After conducting interviews with potential students about their current access, experience, and skill-set, we are confident there is a need and desire for our Career Discovery Program.

Program

Real Industry was founded in 2014 with a mission to educate, empower and inspire university and college students in the arts and technology industries. Our plans are ambitious! Over the next 3 years, we will build a program to support 5,000 students at over 50 campuses! We support these students utilizing Real Industry’s extensive assets: 400+ mentors, an engaged network of elite companies and organizational expertise in bridging academia and industry through events and mentorship.

Starting Fall 2019, students at 6 universities receive a 1-year mentorship and experiential opportunities program.

  • Stage 1: (August 2019) Teach the Teachers. We work hands-on with faculty to understand their students needs and co-create a unique mentoring program to adapt to their needs.

  • Stage 2: (September 2019) Inspiration. Faculty lead design challenges to raise awareness and excitement about career roles in the arts and tech industry (media technology, consumer electronics, music/media business).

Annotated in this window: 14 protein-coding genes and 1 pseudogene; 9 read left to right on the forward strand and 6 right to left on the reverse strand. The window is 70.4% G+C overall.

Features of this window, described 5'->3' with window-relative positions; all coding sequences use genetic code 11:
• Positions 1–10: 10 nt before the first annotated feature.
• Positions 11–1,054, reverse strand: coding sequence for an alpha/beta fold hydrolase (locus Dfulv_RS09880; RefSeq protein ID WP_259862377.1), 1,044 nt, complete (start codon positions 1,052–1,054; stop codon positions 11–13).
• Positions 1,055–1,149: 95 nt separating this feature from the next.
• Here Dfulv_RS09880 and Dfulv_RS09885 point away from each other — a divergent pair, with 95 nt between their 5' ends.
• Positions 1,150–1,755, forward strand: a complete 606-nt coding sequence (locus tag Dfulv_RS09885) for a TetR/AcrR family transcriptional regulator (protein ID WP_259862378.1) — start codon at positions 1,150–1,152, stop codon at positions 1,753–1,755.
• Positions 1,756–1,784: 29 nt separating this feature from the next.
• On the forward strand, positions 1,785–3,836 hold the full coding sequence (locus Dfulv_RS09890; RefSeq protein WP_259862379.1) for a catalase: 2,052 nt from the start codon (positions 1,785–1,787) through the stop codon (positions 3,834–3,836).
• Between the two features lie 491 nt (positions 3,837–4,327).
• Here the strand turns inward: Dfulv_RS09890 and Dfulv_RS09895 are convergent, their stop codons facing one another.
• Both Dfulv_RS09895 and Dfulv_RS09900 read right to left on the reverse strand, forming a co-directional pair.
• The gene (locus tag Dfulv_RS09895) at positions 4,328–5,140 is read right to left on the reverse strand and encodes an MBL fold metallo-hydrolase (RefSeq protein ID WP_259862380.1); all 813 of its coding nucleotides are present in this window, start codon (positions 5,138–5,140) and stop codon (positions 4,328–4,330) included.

• Stage 3: (October 2019) Access. Students are coached by Real Industry and mentors to act on their insights and research career paths in industry. 

  • Stage 4: (November 2019) Experience. All students having completed Stage 2 are eligible to select and work with their mentors to complete at least 1 project from dozens of well-known companies.

  • Stage 5: Internships and Beyond. Students learn about internship opportunities and how to navigate the application process.

STAGE 1: TEACH THE TEACHERS.

Hypothesis: Faculty want to more fully learn the roles, industry needs and/or career paths in industry. They sometimes do not have well-established corporate relationships or networks.

Deliverable: With our “teach the teachers” approach, we will select and work with university faculty as Real Industry Fellows. Faculty will be invited to the SF Bay Area to attend a 3-day professional development workshop in August 2019. In our pilot year, we will work hands-on with faculty to understand their students’ needs and co-create a unique mentoring program for those needs. We will contribute our expertise and network by bringing in companies and industry mentors, to help faculty understand industry needs and trends and how to best prepare students for success.

Takeaway: Faculty and staff are prepared to implement our Real Industry: Career Discovery program on their campus. Faculty have developed a strong set of resources. Faculty rapidly gain professional networks, corporate connections, and context for educating students on career discovery.